The entire British Columbia hospital system has been operating over capacity since 2012, according to Ministry of Health figures obtained by The Abbotsford News.
But not all patients need to be in hospital: one of every seven hospital beds in B.C. are occupied by people who could otherwise be discharged but are waiting for some additional care to be set up elsewhere.
The figures date back to 2012/13 and were acquired after The News filed a Freedom of Information request following a series of high-profile incidents involving the Abbotsford Regional Hospital (ARH) emergency room. In at least two cases, patients who were sent home from the ER later died. Two experts who spoke to The News in March said that while those incidents can’t be linked to over-crowding, congestion in ERs increases the risk of doctor error and negative patient outcomes.
The figures include four years of data, along with the first three quarters of the 2016/17 fiscal year. They are for acute care capacity, which is separate from emergency department capacity – although some ER congestion issues are linked to a lack of beds available elsewhere in the hospital. (In many of the province’s emergency rooms, patients frequently wait longer than 10 hours for beds to be freed up in acute care spaces.)
Since 2012, the province’s hospitals have operated between 102 and 104 per cent capacity. Only the Provincial Health Service Authority, which operates B.C.’s children’s and women’s hospitals, has not operated over capacity in multiple years. And regions that once operated below 100 per cent are now regularly over capacity.
The Fraser Health Authority, which manages ARH and other hospitals between Hope and White Rock, has operated over 100 per cent since 2012/13. Last year, its occupancy rate was 104.5 per cent, according to the province, although the health authority says occupancy was at 101 per cent. Spokesperson Tasleem Juma said Fraser Health counts bed occupancy by the part day rather than the full day.
Juma said that’s a decrease from the previous year and credited increased home health care, improved supports for discharged patients, and more residential care spaces as making a difference.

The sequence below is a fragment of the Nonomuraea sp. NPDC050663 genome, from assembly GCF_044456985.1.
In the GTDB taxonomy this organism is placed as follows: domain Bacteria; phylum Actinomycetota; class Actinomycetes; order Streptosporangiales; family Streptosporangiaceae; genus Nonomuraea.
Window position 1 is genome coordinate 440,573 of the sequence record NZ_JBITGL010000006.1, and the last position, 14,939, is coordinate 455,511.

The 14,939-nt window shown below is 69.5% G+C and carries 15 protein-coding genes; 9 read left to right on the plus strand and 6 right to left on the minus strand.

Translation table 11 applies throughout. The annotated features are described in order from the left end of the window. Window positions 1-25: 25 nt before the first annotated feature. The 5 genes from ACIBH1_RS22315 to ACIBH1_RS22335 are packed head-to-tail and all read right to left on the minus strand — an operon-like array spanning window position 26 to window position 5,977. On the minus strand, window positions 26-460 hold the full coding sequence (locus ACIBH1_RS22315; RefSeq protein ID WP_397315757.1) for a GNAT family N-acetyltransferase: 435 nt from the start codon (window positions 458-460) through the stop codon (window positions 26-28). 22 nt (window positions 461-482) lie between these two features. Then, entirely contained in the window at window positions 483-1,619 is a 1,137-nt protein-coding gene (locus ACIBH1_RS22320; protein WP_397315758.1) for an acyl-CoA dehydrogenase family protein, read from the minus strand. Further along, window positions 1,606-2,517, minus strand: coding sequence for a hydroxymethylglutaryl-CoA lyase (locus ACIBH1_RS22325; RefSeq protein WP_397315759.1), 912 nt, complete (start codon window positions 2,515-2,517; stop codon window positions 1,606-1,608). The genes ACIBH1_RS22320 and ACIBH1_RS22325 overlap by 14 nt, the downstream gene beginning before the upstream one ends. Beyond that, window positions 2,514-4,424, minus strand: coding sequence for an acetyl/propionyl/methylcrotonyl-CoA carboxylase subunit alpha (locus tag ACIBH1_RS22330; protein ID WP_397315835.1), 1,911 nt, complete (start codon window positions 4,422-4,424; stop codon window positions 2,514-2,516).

“There is no one factor responsible for hospital occupancy rates,” she said in an emailed statement. “It is a complex issue that hospitals across the province, and country, are confronted with and a function of a growing demand for services.”
The numbers suggest it and other health authorities across B.C. have been unable to create enough out-of-hospital supports for patients who could be discharged.
In the 2016/17 fiscal year, the province’s hospitals operated at 102.2 per cent capacity. That rate falls to 88 per cent, with every health authority operating under capacity, if only patients who must stay in hospital are counted. However, many hospital beds are tied up by patients waiting for care elsewhere that isn’t yet available. That can include homeless people who can’t go back to living on the streets, seniors who need a residential care bed, or those who are able to go home but are waiting for supports to be set up.
The figures show more than one in seven hospital beds in B.C. are filled by such “alternate level of care” patients awaiting care elsewhere. And they suggest the province and its health authorities have not been able to catch up to the ongoing demand for out-of-hospital care.
Fraser Health opened some 400 residential care beds last year. But the number of beds for every 1,000 seniors is well below where it was five years ago. Other documents show the number of beds in the Fraser East region grew by just 65, or three per cent, between 2013 and 2016. During that time span, the number of seniors older than 75 in the region jumped by 10 per cent. To just keep up with the aging population, around 200 residential beds would have to be coming online each year in the Fraser East region alone.
The occupancy numbers from the first three quarters of last year are close to identical to those from 2012/13.
Indeed, the most evident shift from four years ago is that the over-capacity issues in Fraser Health and Interior Health in 2012/13 have spread to Vancouver Island and Northern health authorities. Hospitals in those two regions were under capacity in 2012/13 and 2013/14, but have operated over capacity ever since. Aside from hospitals administered by the PHSA, which do not hold ALC patients, only the Vancouver Coastal Health Authority has seen some notable success; occupancy rates in that area dipped below 100 per cent in 2016/17, and the health region also recorded the lowest proportion of beds dedicated to ALC patients.